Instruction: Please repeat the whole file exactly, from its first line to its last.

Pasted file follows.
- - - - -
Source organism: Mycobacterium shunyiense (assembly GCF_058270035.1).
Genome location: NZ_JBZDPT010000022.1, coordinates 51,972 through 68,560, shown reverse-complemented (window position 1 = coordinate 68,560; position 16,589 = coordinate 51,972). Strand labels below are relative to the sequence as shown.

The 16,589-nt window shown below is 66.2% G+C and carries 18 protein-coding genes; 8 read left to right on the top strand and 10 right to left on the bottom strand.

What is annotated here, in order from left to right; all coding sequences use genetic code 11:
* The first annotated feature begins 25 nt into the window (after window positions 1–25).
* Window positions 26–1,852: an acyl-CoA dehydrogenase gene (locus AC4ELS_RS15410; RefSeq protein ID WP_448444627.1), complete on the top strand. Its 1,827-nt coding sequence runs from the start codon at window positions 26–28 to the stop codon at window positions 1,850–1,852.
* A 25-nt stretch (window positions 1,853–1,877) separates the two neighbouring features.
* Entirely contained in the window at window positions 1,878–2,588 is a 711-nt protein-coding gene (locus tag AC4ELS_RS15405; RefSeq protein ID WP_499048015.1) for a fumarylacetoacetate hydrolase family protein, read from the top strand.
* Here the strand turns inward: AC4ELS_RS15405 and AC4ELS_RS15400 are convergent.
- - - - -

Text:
Source organism: Mycobacterium shunyiense (assembly GCF_058270035.1).
Genome location: NZ_JBZDPT010000022.1, coordinates 51,972 through 68,560, shown reverse-complemented (window position 1 = coordinate 68,560; position 16,589 = coordinate 51,972). Strand labels below are relative to the sequence as shown.

The 16,589-nt window shown below is 66.2% G+C and carries 18 protein-coding genes; 8 read left to right on the top strand and 10 right to left on the bottom strand.

What is annotated here, in order from left to right; all coding sequences use genetic code 11:
* The first annotated feature begins 25 nt into the window (after window positions 1–25).
* Window positions 26–1,852: an acyl-CoA dehydrogenase gene (locus AC4ELS_RS15410; RefSeq protein ID WP_448444627.1), complete on the top strand. Its 1,827-nt coding sequence runs from the start codon at window positions 26–28 to the stop codon at window positions 1,850–1,852.
* A 25-nt stretch (window positions 1,853–1,877) separates the two neighbouring features.
* Entirely contained in the window at window positions 1,878–2,588 is a 711-nt protein-coding gene (locus tag AC4ELS_RS15405; RefSeq protein ID WP_499048015.1) for a fumarylacetoacetate hydrolase family protein, read from the top strand.
* Here the strand turns inward: AC4ELS_RS15405 and AC4ELS_RS15400 are convergent.